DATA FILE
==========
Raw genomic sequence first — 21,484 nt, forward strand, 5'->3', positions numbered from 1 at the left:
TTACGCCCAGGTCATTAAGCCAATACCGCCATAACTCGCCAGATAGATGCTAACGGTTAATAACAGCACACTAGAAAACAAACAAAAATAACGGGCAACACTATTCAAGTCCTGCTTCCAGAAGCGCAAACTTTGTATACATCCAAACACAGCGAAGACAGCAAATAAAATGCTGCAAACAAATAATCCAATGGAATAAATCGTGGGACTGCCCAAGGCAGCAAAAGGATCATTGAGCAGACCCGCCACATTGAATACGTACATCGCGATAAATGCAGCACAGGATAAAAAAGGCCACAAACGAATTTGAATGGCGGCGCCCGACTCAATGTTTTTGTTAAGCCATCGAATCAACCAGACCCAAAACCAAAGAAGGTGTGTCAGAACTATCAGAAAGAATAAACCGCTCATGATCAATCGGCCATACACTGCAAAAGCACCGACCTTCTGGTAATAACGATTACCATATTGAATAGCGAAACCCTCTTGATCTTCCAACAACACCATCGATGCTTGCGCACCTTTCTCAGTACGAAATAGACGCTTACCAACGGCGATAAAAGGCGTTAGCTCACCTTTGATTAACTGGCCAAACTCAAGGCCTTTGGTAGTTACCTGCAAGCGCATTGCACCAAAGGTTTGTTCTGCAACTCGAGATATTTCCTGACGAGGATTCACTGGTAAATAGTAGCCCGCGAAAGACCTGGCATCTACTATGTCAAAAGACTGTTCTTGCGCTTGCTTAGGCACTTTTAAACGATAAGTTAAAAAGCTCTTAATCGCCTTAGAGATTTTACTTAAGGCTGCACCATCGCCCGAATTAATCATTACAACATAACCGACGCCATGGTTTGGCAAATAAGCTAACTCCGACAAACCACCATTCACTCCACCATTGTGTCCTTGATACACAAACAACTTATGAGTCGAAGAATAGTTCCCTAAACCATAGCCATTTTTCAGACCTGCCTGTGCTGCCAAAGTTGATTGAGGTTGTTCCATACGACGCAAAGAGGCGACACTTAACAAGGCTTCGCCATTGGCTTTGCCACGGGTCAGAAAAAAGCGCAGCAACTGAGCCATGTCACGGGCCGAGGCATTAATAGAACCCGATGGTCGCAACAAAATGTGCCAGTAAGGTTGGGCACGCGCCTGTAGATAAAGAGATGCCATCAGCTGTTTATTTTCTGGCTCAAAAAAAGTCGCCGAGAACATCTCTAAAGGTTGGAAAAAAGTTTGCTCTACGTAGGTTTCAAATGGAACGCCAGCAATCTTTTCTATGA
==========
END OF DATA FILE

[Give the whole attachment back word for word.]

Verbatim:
Raw genomic sequence first — 21,484 nt, forward strand, 5'->3', positions numbered from 1 at the left:
TTACGCCCAGGTCATTAAGCCAATACCGCCATAACTCGCCAGATAGATGCTAACGGTTAATAACAGCACACTAGAAAACAAACAAAAATAACGGGCAACACTATTCAAGTCCTGCTTCCAGAAGCGCAAACTTTGTATACATCCAAACACAGCGAAGACAGCAAATAAAATGCTGCAAACAAATAATCCAATGGAATAAATCGTGGGACTGCCCAAGGCAGCAAAAGGATCATTGAGCAGACCCGCCACATTGAATACGTACATCGCGATAAATGCAGCACAGGATAAAAAAGGCCACAAACGAATTTGAATGGCGGCGCCCGACTCAATGTTTTTGTTAAGCCATCGAATCAACCAGACCCAAAACCAAAGAAGGTGTGTCAGAACTATCAGAAAGAATAAACCGCTCATGATCAATCGGCCATACACTGCAAAAGCACCGACCTTCTGGTAATAACGATTACCATATTGAATAGCGAAACCCTCTTGATCTTCCAACAACACCATCGATGCTTGCGCACCTTTCTCAGTACGAAATAGACGCTTACCAACGGCGATAAAAGGCGTTAGCTCACCTTTGATTAACTGGCCAAACTCAAGGCCTTTGGTAGTTACCTGCAAGCGCATTGCACCAAAGGTTTGTTCTGCAACTCGAGATATTTCCTGACGAGGATTCACTGGTAAATAGTAGCCCGCGAAAGACCTGGCATCTACTATGTCAAAAGACTGTTCTTGCGCTTGCTTAGGCACTTTTAAACGATAAGTTAAAAAGCTCTTAATCGCCTTAGAGATTTTACTTAAGGCTGCACCATCGCCCGAATTAATCATTACAACATAACCGACGCCATGGTTTGGCAAATAAGCTAACTCCGACAAACCACCATTCACTCCACCATTGTGTCCTTGATACACAAACAACTTATGAGTCGAAGAATAGTTCCCTAAACCATAGCCATTTTTCAGACCTGCCTGTGCTGCCAAAGTTGATTGAGGTTGTTCCATACGACGCAAAGAGGCGACACTTAACAAGGCTTCGCCATTGGCTTTGCCACGGGTCAGAAAAAAGCGCAGCAACTGAGCCATGTCACGGGCCGAGGCATTAATAGAACCCGATGGTCGCAACAAAATGTGCCAGTAAGGTTGGGCACGCGCCTGTAGATAAAGAGATGCCATCAGCTGTTTATTTTCTGGCTCAAAAAAAGTCGCCGAGAACATCTCTAAAGGTTGGAAAAAAGTTTGCTCTACGTAGGTTTCAAATGGAACGCCAGCAATCTTTTCTATGA